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Of all the superheroes in the known universe, the one whose origin story basically doesn’t have to be repeated is Batman. Literally, any working stiff with even a passing knowledge of comic books knows Batman’s origin, and it has been recreated on screen so many times, it’s basically become a running joke. It’s so overused, and yet integral to the myth of the character, that Todd Phillips even had to include the murder of Thomas and Martha Wayne in his standalone Joker movie. So yeah, it’s been done to death (pun intended).
Which is why Matt Reeves essentially is saying that he didn’t need his upcoming The Batman to redo Bruce Wayne’s origin story (thank the Lord), but he explain that the roots of that origin still will inform the story he’s telling with Robert Pattinson. Reeves opened up about his movie with Nerdist and explained:
I wanted to do not an origin tale, but a tale that would still acknowledge his origins, in that it formed who he is. Like this guy, he’s majorly struggling, and this is how he’s trying to rise above that struggle. But that doesn’t mean that he even fully understands, you know. It’s that whole idea of the shadow self and what’s driving you, and how much of that you can incorporate, and how much of it you’re doing that you’re unaware of.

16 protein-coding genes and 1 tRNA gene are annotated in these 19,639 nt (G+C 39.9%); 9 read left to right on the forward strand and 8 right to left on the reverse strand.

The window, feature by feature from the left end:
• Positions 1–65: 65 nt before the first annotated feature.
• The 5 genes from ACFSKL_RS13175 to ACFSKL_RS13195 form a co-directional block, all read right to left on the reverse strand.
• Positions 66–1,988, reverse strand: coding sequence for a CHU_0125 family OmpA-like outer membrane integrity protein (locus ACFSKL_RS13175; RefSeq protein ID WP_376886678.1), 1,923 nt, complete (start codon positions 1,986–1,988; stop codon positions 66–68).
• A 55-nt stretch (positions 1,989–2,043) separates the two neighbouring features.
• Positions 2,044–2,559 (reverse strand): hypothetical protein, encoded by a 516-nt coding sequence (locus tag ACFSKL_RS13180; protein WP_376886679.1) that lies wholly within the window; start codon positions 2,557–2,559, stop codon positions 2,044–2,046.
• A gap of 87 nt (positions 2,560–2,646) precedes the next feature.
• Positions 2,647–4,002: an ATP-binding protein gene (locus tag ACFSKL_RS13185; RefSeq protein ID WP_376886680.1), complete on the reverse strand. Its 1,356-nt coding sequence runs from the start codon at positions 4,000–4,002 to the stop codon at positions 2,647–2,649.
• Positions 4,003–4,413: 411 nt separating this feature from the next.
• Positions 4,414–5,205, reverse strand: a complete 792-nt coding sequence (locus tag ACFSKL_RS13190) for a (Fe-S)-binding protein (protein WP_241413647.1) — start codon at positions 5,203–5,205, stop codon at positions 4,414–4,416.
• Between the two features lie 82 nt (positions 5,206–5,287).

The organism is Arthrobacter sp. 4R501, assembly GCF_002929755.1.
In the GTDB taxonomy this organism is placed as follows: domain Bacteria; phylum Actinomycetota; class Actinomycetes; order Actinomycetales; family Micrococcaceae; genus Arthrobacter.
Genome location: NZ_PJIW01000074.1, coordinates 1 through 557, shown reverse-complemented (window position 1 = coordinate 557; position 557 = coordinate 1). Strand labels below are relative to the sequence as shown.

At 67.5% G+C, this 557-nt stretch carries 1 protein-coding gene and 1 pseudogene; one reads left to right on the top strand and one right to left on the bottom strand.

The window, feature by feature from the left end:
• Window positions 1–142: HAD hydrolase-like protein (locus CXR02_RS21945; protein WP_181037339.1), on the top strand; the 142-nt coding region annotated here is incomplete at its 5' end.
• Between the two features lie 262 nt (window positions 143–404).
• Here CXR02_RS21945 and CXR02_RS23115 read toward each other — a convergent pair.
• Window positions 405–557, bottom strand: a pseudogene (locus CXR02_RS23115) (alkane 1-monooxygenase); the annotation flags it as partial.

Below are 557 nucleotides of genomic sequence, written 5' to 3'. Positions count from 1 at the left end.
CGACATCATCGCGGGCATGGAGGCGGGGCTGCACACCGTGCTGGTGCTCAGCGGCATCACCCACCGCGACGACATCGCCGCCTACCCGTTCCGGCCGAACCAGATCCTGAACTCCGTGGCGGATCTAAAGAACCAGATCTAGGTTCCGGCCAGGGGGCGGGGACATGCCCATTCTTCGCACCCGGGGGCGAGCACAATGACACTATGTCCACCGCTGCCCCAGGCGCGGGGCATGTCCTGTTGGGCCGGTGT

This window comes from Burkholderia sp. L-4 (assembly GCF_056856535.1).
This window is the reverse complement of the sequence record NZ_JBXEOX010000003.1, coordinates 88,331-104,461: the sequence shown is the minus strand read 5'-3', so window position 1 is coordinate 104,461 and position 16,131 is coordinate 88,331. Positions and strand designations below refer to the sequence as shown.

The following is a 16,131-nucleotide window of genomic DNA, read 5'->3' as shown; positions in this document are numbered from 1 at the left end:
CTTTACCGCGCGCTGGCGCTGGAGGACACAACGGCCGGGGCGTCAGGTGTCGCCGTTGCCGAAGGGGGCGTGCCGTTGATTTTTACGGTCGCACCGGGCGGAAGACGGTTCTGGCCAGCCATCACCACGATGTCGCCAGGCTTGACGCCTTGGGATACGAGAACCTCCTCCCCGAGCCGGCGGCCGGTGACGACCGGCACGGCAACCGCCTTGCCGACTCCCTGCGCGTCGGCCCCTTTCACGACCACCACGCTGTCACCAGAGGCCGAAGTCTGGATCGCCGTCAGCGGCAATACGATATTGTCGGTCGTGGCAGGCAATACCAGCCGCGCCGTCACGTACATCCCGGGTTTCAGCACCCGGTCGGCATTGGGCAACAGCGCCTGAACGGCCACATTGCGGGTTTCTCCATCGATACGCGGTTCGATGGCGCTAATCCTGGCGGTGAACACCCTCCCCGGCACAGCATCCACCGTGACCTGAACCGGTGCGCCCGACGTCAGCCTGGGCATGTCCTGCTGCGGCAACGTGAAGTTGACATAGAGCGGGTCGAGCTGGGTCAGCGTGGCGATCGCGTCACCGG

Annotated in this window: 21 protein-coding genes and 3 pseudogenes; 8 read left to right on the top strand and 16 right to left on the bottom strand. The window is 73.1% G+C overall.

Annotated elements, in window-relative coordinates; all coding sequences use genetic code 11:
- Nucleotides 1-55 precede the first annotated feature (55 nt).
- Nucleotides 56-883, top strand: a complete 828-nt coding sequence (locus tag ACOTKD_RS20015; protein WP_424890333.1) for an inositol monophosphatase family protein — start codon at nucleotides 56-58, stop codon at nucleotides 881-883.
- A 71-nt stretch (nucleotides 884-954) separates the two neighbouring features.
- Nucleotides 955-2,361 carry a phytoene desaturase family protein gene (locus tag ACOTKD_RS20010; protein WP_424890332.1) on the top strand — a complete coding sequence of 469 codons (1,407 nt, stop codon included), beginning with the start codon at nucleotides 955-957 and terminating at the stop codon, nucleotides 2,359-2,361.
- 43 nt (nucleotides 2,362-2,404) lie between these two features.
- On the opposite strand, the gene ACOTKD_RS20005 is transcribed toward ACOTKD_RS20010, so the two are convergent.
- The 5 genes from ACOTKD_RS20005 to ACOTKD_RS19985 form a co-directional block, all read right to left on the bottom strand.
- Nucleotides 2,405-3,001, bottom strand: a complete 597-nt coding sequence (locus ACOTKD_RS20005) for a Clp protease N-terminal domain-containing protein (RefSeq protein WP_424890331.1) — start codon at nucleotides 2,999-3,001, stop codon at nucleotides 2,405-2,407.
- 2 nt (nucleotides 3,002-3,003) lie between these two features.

You really can’t do Batman without making him a brooding, suffering hero. The reason that billionaire Bruce Wayne suits up every evening and attacks criminals is because he’s driven by his guilt. You can’t chuck that to the wind and make your version of Batman a happy-go-lucky wisecracker. You have to acknowledge the tragedy in his past that led to the creation of the hero we are following on screen.
But it likely means that we don’t have to go through the beats of the origin, the way that numerous films – from Batman v Superman: Dawn of Justice to Batman Begins – already have. Matt Reeves doesn’t confirm it, but it sounds like his The Batman will just pick up with Robert Pattinson already in the suit, though still in his early days as Gotham’s protector.
When discussing how The Batman can still be relevant to our modern age, Reeves went on to say:
There’s something in there that feels very psychological, very emotional, and it felt like there was a way of exploring that along with the corruption in this place, Gotham. That feels very current. I think it always does. There’s almost no time when you can’t do a story about corruption. But today, it still seems incredibly resonant and maybe, from my perspective, maybe more so than maybe at other time.